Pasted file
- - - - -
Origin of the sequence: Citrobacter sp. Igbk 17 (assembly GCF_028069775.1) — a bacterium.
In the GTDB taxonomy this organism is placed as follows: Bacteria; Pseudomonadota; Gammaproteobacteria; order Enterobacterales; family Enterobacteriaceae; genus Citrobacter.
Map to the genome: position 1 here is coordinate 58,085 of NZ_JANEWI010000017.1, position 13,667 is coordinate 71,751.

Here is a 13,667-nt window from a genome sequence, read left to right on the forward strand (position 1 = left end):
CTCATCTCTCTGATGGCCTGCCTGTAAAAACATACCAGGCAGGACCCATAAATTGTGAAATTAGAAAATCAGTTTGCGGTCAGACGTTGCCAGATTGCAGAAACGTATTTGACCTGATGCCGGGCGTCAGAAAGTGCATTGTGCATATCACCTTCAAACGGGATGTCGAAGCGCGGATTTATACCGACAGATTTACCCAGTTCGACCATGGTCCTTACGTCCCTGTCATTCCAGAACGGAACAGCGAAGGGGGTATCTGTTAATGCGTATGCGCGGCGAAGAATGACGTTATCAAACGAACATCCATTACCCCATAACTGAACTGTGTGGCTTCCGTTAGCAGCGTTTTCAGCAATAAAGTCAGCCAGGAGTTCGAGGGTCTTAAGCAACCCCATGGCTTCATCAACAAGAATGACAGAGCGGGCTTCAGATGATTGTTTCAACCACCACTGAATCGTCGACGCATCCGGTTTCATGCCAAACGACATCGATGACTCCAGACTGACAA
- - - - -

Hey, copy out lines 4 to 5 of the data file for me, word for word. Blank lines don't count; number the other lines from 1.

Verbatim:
Here is a 13,667-nt window from a genome sequence, read left to right on the forward strand (position 1 = left end):
CTCATCTCTCTGATGGCCTGCCTGTAAAAACATACCAGGCAGGACCCATAAATTGTGAAATTAGAAAATCAGTTTGCGGTCAGACGTTGCCAGATTGCAGAAACGTATTTGACCTGATGCCGGGCGTCAGAAAGTGCATTGTGCATATCACCTTCAAACGGGATGTCGAAGCGCGGATTTATACCGACAGATTTACCCAGTTCGACCATGGTCCTTACGTCCCTGTCATTCCAGAACGGAACAGCGAAGGGGGTATCTGTTAATGCGTATGCGCGGCGAAGAATGACGTTATCAAACGAACATCCATTACCCCATAACTGAACTGTGTGGCTTCCGTTAGCAGCGTTTTCAGCAATAAAGTCAGCCAGGAGTTCGAGGGTCTTAAGCAACCCCATGGCTTCATCAACAAGAATGACAGAGCGGGCTTCAGATGATTGTTTCAACCACCACTGAATCGTCGACGCATCCGGTTTCATGCCAAACGACATCGATGACTCCAGACTGACAA